Pavement Bluff, Sept 2015.
The view north towards Pavement Bluff from Broken Bluff. Heading DUE north at this stage is not such a good idea.
I had endured a torrid week; my friend Angela had missed last week’s walk and was feeling mountain and exercise deprived; Bruce (my husband) had had an alarmingly busy week at work. It was time for the three of us to experience the recuperative and restorative powers of the mountains to heal body and soul: time to withdraw and take stock of things in life far more important than keeping the economic system rolling. This was a perfect day, then, to head for the nearby Ben Lomond Plateau and climb a new mountain.
We’ll have to return to Pavement Bluff to see the view that I can only suppose it has. However, we are now well-acquainted with the tapestry of reds and browns, ochres and rusts it offered us, enhanced by the encircling mist, sometimes tantalising us with a quick exposure of dramatic cliff lines before it once more drew the curtains.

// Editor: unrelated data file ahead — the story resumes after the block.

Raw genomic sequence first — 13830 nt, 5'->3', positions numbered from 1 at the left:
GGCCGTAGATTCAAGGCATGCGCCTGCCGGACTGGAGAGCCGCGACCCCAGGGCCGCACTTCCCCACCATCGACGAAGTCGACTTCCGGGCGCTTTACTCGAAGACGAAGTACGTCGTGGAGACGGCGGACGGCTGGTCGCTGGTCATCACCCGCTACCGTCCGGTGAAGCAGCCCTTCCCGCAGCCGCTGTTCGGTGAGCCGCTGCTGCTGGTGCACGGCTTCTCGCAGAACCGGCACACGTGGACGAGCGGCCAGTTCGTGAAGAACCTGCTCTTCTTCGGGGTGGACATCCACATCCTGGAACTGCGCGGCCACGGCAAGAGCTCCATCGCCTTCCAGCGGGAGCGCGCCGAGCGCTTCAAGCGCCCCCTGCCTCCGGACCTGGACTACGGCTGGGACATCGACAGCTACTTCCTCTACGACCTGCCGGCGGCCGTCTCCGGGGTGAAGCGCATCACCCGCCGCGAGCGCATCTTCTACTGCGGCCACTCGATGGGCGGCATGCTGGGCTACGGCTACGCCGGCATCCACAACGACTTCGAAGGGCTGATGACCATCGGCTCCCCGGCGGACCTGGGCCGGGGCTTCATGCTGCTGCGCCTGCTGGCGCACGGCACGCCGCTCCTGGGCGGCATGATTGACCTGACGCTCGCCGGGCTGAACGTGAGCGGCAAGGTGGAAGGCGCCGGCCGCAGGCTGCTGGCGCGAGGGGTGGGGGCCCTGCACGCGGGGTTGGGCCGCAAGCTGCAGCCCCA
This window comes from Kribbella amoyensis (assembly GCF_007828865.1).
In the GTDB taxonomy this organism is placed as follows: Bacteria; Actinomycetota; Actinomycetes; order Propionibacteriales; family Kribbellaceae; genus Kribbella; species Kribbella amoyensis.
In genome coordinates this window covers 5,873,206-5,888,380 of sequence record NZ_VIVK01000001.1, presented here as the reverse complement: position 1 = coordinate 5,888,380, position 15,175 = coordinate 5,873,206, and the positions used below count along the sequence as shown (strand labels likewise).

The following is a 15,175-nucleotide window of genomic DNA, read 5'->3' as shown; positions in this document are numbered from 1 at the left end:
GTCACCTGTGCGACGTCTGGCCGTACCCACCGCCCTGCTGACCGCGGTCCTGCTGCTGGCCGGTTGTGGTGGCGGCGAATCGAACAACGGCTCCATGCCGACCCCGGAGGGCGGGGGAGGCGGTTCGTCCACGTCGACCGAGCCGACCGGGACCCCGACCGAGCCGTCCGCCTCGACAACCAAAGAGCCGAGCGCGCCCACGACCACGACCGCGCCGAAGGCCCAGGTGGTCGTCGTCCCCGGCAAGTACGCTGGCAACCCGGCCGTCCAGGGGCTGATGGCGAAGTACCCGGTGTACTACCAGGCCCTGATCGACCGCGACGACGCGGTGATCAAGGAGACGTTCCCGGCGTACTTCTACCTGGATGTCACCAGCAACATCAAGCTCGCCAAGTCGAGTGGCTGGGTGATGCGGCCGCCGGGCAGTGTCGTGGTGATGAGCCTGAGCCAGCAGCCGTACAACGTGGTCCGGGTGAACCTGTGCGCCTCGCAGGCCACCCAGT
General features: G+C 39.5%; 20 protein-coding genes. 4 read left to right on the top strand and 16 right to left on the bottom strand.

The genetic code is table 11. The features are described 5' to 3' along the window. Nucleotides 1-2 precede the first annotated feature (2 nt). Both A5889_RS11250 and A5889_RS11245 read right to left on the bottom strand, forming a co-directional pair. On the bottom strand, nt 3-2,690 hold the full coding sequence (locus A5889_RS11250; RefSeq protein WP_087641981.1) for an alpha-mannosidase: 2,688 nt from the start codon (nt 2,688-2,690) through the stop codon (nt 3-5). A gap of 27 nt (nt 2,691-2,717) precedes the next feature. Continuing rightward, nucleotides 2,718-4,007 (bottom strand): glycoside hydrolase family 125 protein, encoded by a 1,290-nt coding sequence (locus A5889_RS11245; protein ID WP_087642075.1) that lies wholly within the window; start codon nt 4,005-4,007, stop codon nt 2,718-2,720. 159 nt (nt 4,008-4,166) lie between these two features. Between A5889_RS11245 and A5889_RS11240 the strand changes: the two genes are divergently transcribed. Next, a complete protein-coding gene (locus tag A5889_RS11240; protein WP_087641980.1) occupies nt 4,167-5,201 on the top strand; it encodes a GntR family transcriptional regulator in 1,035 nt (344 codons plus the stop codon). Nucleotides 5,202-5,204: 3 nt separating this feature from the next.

It was a lovely little jaunt: 1 hr 20 to the tops. We played around up there, mounting assorted high points on Broken Bluff and then proceeding on, northwards, to Pavement Bluff where more exploration and photography took place. There’s a creek on the south side of the bluff, so on our way back we stopped there for lunch before once more passing Broken Bluff and descending on the track in the gully to its south, back to the car parked at the track’s end.
There were two summit cairns on Pavement Bluff. Here is Bruce about to reach what we dubbed “Summit A”. It had the more impressive cairn. You can see the smaller cairn of “Summit B” in the background. The map had no black dot.
The track is a little overgrown, which poses no problems for anyone with experience. If you are new to bushwalking, just remember that you may need to scout around in one or two spots to pick up the trail again. Don’t go up without a map and compass – and preferably also, a gps. There are two dirt roads that the track crosses that are not on the map and that may confuse if you’re used to perfect maps. The track itself is on maps.